Fri. Sep 30th, 2022

By Jaime Ortega Carrascal I

Bogota/Caracas, (EFE).- Colombia’s dynamic commercial relationship with Venezuela, a pillar of good neighborliness that has eroded in recent years due to political tensions, is being strengthened again with the reopening of the border announced for the 26th of this month.

Despite ups and downs in recent decades, bilateral trade reached a record $7.2 billion in 2008, but the deterioration of relations has reduced trade figures by more than 90%.

In 2013, when President Nicolás Maduro came to power as the successor of Hugo Chávez, trade fell to 1,846 million dollars, in 2017 it fell to 116.4 million dollars and last year it was 268.6 million dollars, according to the National Administration Department of Statistics (DANE), of Colombia.

This reality must change with the full reopening of the 2,219-kilometer border, which has been closed to traffic since August 2015 when Maduro, under the pretext of a campaign against alleged paramilitaries, expelled more than 20,000 Colombians from the Venezuelan side.

The decision was followed on February 23, 2019 by the severing of diplomatic and consular relations ordered by Maduro amid tensions with then Colombian President Ivan Duque over his support for Venezuelan opposition leader Juan Guaido.

Change with the arrival of Petro

A woman transports goods on the Simon Bolivar Bridge (border crossing between Colombia and Venezuela) in Cucuta (Colombia). EFE / Mario Caicedo

However, the arrival of Gustavo Petro to the Colombian presidency not only opens up the possibility of re-establishing those relations, starting with the appointment of ambassadors, but also the possibility of fully reopening the border next Monday.

Petro and Maduro put their feet on the accelerator and the Venezuelan president said on September 9 that he calculated that with the reopening of the border “we can reach 2,000 million dollars in commercial exchange”, while the Colombian ambassador in Caracas, Armando Benedetti, predicted that in a certain period 10,000 million dollars which he did not specify.

“It is not like before, the situation has changed, how beautiful it is to have good relations with Colombia and to be able to speak honestly, claim the glorious history that was born from the sword of our liberator Simón Bolívar”, thinks Maduro, inspiring its hero. That is the freedom that both he and Petro revere.

In the merger, the two countries also agreed that the Maduro government would take control of Monomeros Petrochemical Company, based in Colombia and a subsidiary of state-owned PDVSA, which has been run by opposition parties led by Guaido since 2019.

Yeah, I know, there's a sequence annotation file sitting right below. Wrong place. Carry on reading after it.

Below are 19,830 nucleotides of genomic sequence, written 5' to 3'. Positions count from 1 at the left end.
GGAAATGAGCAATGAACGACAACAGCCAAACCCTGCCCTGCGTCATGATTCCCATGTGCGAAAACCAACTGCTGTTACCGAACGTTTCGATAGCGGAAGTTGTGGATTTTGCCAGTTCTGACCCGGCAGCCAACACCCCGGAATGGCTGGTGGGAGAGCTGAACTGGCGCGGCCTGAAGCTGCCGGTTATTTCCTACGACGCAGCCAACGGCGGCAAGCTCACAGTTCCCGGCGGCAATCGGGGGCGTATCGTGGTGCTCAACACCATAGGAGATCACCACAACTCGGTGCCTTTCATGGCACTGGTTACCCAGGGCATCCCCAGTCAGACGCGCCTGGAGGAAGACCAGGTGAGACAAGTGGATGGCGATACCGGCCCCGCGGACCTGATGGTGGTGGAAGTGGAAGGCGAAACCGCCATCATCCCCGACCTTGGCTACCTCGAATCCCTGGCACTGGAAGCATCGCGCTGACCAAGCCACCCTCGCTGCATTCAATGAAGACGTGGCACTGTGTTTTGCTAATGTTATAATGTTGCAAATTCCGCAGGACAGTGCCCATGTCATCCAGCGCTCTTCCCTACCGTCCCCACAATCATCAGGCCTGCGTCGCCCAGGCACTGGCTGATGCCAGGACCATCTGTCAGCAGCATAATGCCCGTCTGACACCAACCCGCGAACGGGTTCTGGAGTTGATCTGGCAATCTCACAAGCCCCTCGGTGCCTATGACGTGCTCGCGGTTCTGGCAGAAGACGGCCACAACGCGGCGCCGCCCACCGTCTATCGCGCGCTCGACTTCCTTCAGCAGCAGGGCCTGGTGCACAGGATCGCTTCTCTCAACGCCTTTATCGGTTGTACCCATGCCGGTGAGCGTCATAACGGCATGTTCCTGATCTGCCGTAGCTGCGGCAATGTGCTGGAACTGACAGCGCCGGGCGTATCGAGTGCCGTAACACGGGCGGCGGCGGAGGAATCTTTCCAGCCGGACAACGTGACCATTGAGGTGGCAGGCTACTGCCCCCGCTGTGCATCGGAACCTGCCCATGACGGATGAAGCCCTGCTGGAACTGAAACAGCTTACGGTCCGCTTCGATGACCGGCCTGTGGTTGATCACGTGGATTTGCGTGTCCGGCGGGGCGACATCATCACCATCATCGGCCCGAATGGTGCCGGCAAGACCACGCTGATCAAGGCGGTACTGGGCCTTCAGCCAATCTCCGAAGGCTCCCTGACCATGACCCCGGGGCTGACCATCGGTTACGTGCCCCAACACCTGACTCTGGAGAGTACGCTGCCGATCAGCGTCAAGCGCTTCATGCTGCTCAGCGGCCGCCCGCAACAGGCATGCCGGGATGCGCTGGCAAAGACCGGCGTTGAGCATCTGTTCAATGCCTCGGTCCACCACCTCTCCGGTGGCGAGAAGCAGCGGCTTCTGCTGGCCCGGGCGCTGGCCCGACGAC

pending work

Two women walk past a produce stall on the Simon Bolivar Bridge in Cucuta, Colombia EFE / Mario Caicedo

Despite the enthusiasm of the parties, experts warn that there is still a long way to go because the obstacles of the past seven years and the crisis in Venezuela have left problems that need to be solved, a logistics, immigration, customs, phytosanitary and security. Nature, among others. , so that bilateral trade can flow again.

“What is coming now is the re-opening of borders, but on the issue of bilateral trade, the legal framework that will govern it is yet to be defined,” said Ifeke, president of the National Association of Foreign Trade (Analdex). Colombia, Javier Diaz Molina.

The leader recalled that Venezuela is no longer part of the Andean Community (CAN), from which it withdrew in April 2011, and as a result the zero tariff exchange that previously existed between the two countries no longer exists.

“You have to see what the legal framework is, if you are going to work through Aladi (Latin American Integration Association), if there will be a complementary agreement, a partial scope agreement. That definition must be given in order to have clarity about what the rules of the exchange game look like,” explained Diaz.

Analdex’s president added that good intentions are not enough, since the economic reality of Venezuela, which has been in crisis for years, must be taken into account.

“Venezuela, from 2013 to 2021, has reduced its gross domestic product by 75%, so today’s Venezuela is not the same as it was in 2008 (…) Today’s Venezuela is a quarter of what it was in 2008,” he said..

Payment method

A woman looks at merchandise on the Simon Bolivar Bridge in Cucuta, Colombia. EFE / Mario Caicedo

Díaz explained that the legal framework for payment must also be defined, since Venezuela still owes many Colombian exporters merchandise that was purchased more than ten years ago.

Colombia’s trade minister, Jerman Umana, recently said the debt, which has reached $1.3 billion, is currently about $300 million and work is being done to ensure it is paid on time.

Meanwhile, in Kukuta and other border towns that live off the trade, people are anxiously waiting for the normalization of the flow of people and goods between the two countries.

Ifeke, regional director of the Colombian Federation of Road Freight Transporters, said, “We hope that the reopening is not symbolic but real (…) It’s a rekindling of relationships that have been severed but fraternity and solidarity live on.” , Leonardo Mendez

Web version: Juanque Ochoa

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